The A, B, Cs of Goal Setting
Goals must be specific and measurable. They should answer the who, what, when, where, why, and how of the expectations of the goal. Specificity and measurability provide frame of reference to gauge progress, whereas vague “do better” goals are ambiguous and often have little effect on motivation. Removing ambiguity allows one to focus on precise actions and behaviors related to goal achievement. The more specific the goal, the more explicitly performance will be affected. Specific goals lead to better performance than do vague or abstract goals (Locke & Latham, 2002). A person can set a general goal to lose weight but a goal to lose 2 pounds per month for 12 months is more specific and therefore more effective. These goals will be more motivating than the broad goals of just doing better. With a clear objective in mind people will be more dedicated to reaching their set goal. Goals without an external referent allow for a wide range of acceptable performance levels (Locke & Latham, 2002). In order for performance to increase, goals must be challenging, specific, and concrete.
Goal specificity does not insure performance at an exceptional level. Specific goals vary in difficulty. The performance of these goals will also depend on the intellect and abilities of each individual. Just because a goal is specific, does not guarantee that an individual will put forth an increased effort to obtain the goal. Management may implement policies that require workers to sell two cars per day. If this is below the actual performance that is normal for an individual, that person may not exert any extra effort to obtain or exceed that goal because the goal required is not difficult to achieve. In fact the individual may lower the performance to remain consistent with other employees. Motivation also plays an important role in goal specificity. The individual must be motivated to obtain the projected goal, or in other words the goal must have a level of importance to that individual in order for them to seek to reach it. If a career selling cars comes secondary to going to school, the individual may not expend the required effort to reach set goals but instead only perform at a level that they view as satisfactory.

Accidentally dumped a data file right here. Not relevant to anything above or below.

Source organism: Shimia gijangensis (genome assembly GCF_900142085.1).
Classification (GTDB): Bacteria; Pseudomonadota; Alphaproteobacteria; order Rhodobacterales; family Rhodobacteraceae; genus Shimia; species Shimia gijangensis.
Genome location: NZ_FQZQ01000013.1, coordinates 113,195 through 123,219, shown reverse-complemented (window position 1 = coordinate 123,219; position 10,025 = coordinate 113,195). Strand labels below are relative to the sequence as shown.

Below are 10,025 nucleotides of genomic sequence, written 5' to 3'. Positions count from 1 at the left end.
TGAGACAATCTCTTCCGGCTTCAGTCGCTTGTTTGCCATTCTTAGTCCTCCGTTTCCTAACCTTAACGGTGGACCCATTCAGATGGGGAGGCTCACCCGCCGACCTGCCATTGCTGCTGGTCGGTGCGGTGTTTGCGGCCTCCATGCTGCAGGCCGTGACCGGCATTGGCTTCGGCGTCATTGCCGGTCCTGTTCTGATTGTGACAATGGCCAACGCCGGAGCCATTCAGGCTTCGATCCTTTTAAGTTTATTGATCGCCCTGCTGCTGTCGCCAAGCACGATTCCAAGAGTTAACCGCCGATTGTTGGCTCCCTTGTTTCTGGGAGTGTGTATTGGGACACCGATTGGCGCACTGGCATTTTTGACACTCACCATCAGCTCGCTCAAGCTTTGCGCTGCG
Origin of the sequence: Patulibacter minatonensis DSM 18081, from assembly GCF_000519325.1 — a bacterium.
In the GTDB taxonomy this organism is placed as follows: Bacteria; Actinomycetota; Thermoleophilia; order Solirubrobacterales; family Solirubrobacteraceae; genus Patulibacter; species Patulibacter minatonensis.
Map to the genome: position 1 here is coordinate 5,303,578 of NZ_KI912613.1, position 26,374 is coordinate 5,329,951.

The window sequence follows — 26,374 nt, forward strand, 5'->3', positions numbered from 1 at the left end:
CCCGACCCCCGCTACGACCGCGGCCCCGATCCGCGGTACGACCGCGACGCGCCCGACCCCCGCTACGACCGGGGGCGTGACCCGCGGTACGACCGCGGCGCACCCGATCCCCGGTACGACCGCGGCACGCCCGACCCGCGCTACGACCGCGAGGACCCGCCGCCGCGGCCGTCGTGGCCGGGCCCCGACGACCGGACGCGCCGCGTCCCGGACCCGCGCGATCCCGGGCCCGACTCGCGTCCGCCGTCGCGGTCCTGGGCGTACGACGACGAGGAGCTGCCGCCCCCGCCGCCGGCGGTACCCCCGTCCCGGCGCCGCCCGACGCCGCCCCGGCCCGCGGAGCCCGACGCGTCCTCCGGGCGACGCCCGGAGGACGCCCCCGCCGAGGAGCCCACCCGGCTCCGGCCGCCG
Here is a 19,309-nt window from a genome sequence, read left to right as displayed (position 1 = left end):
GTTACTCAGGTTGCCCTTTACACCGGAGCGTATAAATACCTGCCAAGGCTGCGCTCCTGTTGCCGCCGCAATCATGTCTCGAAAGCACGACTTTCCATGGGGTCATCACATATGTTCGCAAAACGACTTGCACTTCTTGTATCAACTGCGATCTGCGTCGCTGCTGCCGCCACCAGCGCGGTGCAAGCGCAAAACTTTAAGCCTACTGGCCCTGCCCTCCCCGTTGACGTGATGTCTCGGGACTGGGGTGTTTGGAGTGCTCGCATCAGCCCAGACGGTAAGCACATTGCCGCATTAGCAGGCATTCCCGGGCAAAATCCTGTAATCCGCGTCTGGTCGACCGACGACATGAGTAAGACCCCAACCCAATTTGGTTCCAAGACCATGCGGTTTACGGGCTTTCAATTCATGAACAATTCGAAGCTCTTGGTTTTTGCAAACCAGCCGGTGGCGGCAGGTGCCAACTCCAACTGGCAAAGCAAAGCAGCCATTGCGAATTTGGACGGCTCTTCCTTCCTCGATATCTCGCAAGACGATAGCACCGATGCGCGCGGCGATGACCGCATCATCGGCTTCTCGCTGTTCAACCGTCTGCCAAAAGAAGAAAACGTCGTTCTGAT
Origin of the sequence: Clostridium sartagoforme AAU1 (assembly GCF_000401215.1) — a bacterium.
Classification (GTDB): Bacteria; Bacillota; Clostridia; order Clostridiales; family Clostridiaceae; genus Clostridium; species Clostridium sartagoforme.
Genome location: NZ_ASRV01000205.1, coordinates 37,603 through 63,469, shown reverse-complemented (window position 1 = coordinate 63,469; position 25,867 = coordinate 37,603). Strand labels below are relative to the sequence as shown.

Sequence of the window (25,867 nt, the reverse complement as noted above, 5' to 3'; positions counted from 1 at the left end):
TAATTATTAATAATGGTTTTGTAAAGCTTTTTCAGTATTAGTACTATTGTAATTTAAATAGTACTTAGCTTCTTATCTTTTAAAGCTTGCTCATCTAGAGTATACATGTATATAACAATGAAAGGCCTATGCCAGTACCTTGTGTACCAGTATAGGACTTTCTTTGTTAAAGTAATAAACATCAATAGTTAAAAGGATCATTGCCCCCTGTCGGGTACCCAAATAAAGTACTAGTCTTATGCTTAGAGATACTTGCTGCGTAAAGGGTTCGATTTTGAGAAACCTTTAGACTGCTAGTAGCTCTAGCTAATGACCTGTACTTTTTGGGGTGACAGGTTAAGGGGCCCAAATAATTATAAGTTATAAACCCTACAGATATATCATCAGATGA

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While the advantages of goal setting are abundant, the process has potential drawbacks. If utilized incorrectly, goal setting has the potential to cause rather than solve problems. For example, if goals are used with a threat of negative consequences, stress and anxiety can be increased (Locke, 1996). Additionally, when there is a conflict between two or more goals, performance with respect to each goal may be undermined (Locke, Smith, Erez, Chah, & Shaffer, 1994).
Goal setting can be a useful tool to enhance interest in a task. However, if a goal is deemed arbitrary or unattainable, then dissatisfaction and poor performance may result. If difficult goals are set without proper quality controls, quantity may be achieved at the expense of quality (Latham & Locke, 2006).